(Sheryl and Dean Jett)

After six months out of the classroom, Austin ISD parents are still seeing their children miss out on vital social interactions even as some returned to schools this week.

Sheryl and Dean Jett have twin seniors at Austin High School. Their son is the lead drum major of the marching band, which had their season scrapped, and their daughter is in cheer, which has been holding outdoor practices for a few weeks now but has seen its season limited.

"It is sad not to see our kids in the full capacity of their roles this year. There is no going back, this is it," Sheryl said.

The Jetts' kids have handled the shift to virtual learning pretty well, but what their kids are not getting is the social interaction that is important at that age, Sheryl said.

A study from John Hopkins University supports parents' concerns that schools are much more than a place for delivering educational content and recognizes that students will come back with not only educational setbacks but also setbacks in their social and emotional skills.

AISD began the early phases of reopening campuses this week. Beginning with up to 25% capacity, students in prekindergarten, kindergarten, sixth and ninth grades returned to school buildings for the first time since March.

In a district survey with over 54,000 respondents, 57% of families with elementary aged children and over 70% of middle and high schoolers said they will continue virtually.

On Monday, 104 teachers were absent for in-person teaching, according to an AISD spokesman. Despite being back in session, Education Austin—the union that represents over 3,000 AISD staff members—has requested the district continue remote teaching this fall, and continues communication with the district to find better alternatives.

The Jetts said they would like to send their kids back to school, but plan to wait until the school experience more closely resembles a "normal day," which includes kids working directly with their teachers and changing classrooms. Under the reopening plan, the Jetts' kids aren't eligible to return to campus until Oct. 26, since seniors are among the last group to return.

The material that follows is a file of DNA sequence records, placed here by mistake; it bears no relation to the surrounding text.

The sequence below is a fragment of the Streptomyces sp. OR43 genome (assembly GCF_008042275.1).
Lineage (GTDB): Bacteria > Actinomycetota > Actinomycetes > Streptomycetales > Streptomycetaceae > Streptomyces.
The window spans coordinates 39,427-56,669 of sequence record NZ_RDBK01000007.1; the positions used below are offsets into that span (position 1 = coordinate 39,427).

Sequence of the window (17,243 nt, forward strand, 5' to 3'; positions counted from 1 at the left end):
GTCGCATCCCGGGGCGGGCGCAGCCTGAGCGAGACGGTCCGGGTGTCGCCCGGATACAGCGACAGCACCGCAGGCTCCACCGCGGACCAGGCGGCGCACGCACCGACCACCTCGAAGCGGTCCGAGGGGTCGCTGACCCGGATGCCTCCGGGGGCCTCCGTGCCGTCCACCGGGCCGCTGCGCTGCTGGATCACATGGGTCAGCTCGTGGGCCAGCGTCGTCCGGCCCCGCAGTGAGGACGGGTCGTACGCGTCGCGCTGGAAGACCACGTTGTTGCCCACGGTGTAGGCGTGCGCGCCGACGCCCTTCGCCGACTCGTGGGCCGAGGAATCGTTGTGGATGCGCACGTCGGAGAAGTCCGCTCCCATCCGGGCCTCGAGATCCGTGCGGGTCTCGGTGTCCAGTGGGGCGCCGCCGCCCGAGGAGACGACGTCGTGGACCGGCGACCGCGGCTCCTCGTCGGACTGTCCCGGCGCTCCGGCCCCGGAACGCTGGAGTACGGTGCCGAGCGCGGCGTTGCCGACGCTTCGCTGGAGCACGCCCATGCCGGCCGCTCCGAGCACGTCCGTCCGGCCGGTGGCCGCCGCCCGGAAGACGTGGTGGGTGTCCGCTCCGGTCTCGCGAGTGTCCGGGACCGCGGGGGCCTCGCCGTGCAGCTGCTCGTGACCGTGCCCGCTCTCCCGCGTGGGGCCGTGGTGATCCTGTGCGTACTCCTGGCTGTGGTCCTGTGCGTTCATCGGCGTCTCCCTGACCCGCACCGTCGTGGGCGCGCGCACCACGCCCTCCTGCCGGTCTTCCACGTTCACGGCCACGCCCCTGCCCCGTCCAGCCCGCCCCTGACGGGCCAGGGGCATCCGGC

Students who returned to classes this week are restricted to a single classroom all day, participating in their individual Zoom classes. The Jetts' son would be unable to participate in his daily band class, which includes practicing an instrument during his Zoom meeting due to the disruption for other students in the class.

"Our kids would rather stay home, no mask, with the freedom to move around and participate in both their regular and extracurricular classes," the Jetts said; adding there's also the benefit of having snacks whenever they want.

AISD has been one of the last local districts to reopen in-person, which has prompted some criticism from parents. However, other area districts are taking similar approaches with Round Rock ISD phasing in students, and Del Valle ISD and Eanes ISD giving students the option to choose to stay remote if they like.

"I travel around the state for my work, and I see other schools are back in session, at least it seems that way. I'm not sure why AISD has been slow when other districts are moving forward," Dean said.

Other families, however, feel that their kids will rebound despite the social setbacks caused by the pandemic.

In south Austin, Ismael Flores and his wife are also navigating through the learning shift. They currently have two kids enrolled at AISD, a third-grade daughter at Cunningham Elementary, and a son, who is a senior at Crockett High School. Flores also has two older children, one of whom is attending college online.

"I don't think my kids have missed out on their education. We are fortunate to have technology," Flores said. "My daughter has speech therapy, and it feels like she and her teacher didn't miss a beat. As a parent, that felt good."

(Ismael Flores)

He knows some families are struggling and feels fortunate that his wife is a stay-at-home parent, and his job—as a pastor at South Austin Church—offers flexibility allowing him to help out at home.

Flores said while he's sad his son is missing out on the experience of his final high school year, he feels that the district and its teachers are better prepared this time around than when the pandemic hit Austin in the spring.

After some back-and-forth, the Flores family made the tough decision to return to in-person school this week, and their senior will participate in the hybrid model—which includes attending in-person two days, and remotely the other three days of each week.

Flores, who said they have been very open with their kids about COVID, likes that families can opt out of the district plans at any time. They have reminded their kids to think about others when they attend in-person classes, and have talked through safety protocols. He also said his family's interactions with teachers have been great.

"(The district) is doing the best they can with the situation they have. We won't really know how it goes until the rubber meets the road. Let's give our teachers and administrators some grace and encouragement—this is new for everyone," Flores said.


To go or not to go? Austin high schoolers weigh threat of COVID against more isolation as school year nears (Kate Volti)
(Anna Moneymaker/Pool via REUTERS)

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